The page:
Subsequently, the S&P 500 broke out above its January 15, 2014 all-time high. But it wasn't just the SPX that made new highs; the Nasdaq Composite (INDEXNASDAQ:.IXIC), the S&P MidCap (INDEXNYSEGIS:MID), and the Russell 2000 (INDEXRUSSELL:RUT) all set new bull market highs. Also making new bull market highs were just about all of the Advance/Decline Lines I monitor, including the Operating Companies Only A/D Line. In fact, one has to look pretty hard to find something wrong with last week's upside breakout above the no-man's-land between 1813 and 1851. Looking at the few negatives, one has to point to the Dow Jones Industrials (INDEXDJX:.DJI) and Dow Jones Transports (INDEXDJX:DJT), which still reside below their respective all-time highs. Of course, if that is corrected this week, it would be yet another Dow Theory "buy signal" like the dozen we have seen since the March 2009 lows. Also negative in the short term is the overbought condition of the equity markets and the fact that my internal energy indicators are out of energy. However, in bull markets, stocks can stay overbought for a very long period of time.

Nevertheless, given the equity markets' upside breakout in last Friday's morning article I included a list of stocks that screen positively on my proprietary algorithms, and are positively rated by our fundamental analysts. I wrote the following:

They also play to some of the themes discussed in these reports. To wit, LKQ Corporation (NASDAQ:LKQ) plays to our waste theme as the No.1 supplier of wholesale recycled OEM replacement parts for the auto industry. Last week LKQ "missed" its consensus earnings estimate and its shares were subsequently punished. Our analyst, Sam Darkatsh notes, "We reiterate our Outperform rating on LKQ after having missed its 4Q13 earnings estimate, and January remained soft (albeit still up y/y), due to weather (inability to ship). However, that same weather should provide a boost to demand (via repairs of cars in accidents) and supply at auctions (helping LKQ's gross margin and fill rates)." Similarly, names like Swift Transportation (NYSE:SWFT), Johnson & Johnson (NYSE:JNJ), The Fresh Market (NASDAQ:TFM), Weyerhaeuser (NYSE:WY), The Williams Companies (NYSE:WMB), United HealthGroup (NYSE:UNH), WCI Communities (NYSE:WCIC), Verizon (NYSE:VZ) which was unduly beaten up recently, and don't look now, but eBay (NASDAQ:EBAY) has broken out of a huge basing pattern in the charts -- all of these names make sense for under-invested participants."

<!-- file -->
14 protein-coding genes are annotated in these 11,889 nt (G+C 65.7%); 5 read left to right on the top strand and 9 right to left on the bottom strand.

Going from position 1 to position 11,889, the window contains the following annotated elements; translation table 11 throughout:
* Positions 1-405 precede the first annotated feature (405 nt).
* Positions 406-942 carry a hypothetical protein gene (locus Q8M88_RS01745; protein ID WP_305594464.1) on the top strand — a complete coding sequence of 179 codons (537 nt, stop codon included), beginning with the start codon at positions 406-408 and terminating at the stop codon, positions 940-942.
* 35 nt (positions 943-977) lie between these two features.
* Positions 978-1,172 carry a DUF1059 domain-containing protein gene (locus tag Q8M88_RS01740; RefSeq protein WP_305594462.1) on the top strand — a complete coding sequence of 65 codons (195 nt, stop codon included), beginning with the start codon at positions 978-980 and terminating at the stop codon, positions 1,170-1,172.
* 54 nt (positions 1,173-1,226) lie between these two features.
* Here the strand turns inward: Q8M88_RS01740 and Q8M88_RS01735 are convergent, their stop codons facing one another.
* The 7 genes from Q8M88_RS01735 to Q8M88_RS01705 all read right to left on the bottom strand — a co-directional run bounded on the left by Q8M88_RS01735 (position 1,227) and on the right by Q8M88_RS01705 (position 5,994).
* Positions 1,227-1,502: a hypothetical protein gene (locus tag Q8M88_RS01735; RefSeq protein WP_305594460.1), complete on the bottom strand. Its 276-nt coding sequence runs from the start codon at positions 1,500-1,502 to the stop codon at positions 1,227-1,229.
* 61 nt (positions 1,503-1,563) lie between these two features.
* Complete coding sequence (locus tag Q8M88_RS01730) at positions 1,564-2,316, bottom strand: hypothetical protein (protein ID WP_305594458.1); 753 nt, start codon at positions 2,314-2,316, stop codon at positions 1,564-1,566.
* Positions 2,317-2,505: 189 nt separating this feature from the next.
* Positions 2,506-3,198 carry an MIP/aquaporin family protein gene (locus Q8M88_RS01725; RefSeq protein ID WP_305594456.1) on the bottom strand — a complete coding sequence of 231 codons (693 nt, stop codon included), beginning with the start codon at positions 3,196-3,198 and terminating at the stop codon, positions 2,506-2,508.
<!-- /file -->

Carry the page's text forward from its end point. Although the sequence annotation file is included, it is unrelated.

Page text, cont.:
The call for this week: My firm is in Orlando at the Raymond James 35th Annual Institutional Investors Conference where roughly 350 companies will be presenting to some 900 portfolio managers and analysts. As always, we will be attending many of the presentations and will be talking about some of the better ideas we glean from those meetings in these missives. While our attention will be focused on the conference this week, Wall Street's focus is likely going to center on the 24 economic reports slated for release. The Street will also put on rabbit ears for news out of Russia and the Crimean peninsula for various gleanings. The Ukraine's military is clearly not a match for Russia's, which has hemmed in Crimea. The West's limited options to punish Russia seem to be confined to no military options, leaving only economic options, which appear to have a de minimis impact on everything. Russia clearly holds the upper hand, leaving Putin with the upper hand! And that was playing in spades this morning with the S&P 500 preopening futures off more than 20 points, making our cautious approach to the markets seem appropriate. Overnight, China's PMI was reported better than expected (50.2 vs. 50.0e), while Europe's manufacturing PMIs also came in better than expected.